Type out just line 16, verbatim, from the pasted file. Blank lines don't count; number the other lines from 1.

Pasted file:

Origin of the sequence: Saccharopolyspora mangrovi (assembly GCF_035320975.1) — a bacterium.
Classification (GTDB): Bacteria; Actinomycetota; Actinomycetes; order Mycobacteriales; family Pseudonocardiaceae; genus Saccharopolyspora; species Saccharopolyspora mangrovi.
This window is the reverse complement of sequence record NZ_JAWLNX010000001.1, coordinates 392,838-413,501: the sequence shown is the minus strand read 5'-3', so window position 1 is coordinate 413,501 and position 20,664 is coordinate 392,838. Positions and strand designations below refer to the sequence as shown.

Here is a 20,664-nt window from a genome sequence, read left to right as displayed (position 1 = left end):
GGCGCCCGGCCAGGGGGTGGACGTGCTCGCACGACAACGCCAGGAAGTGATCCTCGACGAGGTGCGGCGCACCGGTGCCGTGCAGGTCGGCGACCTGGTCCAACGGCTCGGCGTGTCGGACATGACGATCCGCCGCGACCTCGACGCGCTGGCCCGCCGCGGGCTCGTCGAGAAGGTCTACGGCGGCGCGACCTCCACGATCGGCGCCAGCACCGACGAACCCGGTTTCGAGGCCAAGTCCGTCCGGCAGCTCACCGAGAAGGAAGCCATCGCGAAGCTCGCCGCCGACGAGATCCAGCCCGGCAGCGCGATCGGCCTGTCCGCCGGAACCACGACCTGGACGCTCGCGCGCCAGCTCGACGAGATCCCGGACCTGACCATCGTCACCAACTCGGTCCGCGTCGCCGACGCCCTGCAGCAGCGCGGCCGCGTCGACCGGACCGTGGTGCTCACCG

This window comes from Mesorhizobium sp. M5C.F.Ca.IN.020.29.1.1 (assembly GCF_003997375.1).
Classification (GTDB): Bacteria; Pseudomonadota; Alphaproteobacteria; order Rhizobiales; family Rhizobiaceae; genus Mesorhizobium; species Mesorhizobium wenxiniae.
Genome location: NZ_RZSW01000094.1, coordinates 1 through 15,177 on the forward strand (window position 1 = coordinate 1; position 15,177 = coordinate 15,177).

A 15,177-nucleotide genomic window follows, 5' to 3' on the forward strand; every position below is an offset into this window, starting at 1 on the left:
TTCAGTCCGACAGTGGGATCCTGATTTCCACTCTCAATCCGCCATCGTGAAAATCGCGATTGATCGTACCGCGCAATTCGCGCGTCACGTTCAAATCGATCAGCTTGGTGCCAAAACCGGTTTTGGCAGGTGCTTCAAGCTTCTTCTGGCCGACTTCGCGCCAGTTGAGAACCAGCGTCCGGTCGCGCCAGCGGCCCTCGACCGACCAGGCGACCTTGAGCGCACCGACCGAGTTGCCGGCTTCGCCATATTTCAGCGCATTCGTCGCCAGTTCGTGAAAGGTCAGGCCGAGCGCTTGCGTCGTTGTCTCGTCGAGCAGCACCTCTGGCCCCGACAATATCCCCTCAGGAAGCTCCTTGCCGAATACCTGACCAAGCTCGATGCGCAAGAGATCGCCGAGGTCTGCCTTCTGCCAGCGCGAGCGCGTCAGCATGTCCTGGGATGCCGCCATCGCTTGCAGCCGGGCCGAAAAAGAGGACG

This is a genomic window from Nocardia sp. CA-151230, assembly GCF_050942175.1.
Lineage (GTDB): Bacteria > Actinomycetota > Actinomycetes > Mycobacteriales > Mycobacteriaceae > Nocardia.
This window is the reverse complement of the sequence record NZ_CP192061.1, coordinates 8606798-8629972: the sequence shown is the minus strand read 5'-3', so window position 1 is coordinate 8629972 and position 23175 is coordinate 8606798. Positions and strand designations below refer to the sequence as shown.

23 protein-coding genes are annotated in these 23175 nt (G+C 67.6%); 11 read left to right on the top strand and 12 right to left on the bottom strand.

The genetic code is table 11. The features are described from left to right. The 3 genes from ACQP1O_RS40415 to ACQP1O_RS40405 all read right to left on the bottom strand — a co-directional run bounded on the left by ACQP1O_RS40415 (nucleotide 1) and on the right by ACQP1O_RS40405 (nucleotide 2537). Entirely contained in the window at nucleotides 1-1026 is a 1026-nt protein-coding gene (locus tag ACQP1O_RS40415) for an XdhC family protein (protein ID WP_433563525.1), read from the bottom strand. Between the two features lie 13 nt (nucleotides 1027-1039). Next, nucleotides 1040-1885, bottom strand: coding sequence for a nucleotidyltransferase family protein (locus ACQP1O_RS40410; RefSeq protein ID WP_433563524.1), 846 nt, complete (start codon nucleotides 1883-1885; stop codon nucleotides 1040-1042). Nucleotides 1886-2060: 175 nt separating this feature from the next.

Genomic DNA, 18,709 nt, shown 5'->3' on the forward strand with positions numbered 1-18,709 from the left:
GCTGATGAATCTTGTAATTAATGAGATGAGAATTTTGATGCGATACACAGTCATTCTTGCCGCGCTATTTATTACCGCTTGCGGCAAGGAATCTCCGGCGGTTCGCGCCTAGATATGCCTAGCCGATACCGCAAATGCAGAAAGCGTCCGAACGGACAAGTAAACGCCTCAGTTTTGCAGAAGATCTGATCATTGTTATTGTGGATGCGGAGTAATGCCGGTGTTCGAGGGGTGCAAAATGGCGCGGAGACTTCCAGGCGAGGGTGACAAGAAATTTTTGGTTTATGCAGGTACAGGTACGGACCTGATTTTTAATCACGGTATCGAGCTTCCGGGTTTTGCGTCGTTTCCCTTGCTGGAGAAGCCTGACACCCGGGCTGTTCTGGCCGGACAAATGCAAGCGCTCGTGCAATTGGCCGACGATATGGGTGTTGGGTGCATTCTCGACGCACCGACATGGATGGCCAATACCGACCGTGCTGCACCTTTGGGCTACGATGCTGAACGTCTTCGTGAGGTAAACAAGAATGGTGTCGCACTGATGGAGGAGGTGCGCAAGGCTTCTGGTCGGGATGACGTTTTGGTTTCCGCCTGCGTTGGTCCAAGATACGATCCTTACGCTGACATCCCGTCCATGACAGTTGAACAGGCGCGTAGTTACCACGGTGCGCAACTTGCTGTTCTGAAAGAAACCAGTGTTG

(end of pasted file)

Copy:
Genomic DNA, 18,709 nt, shown 5'->3' on the forward strand with positions numbered 1-18,709 from the left: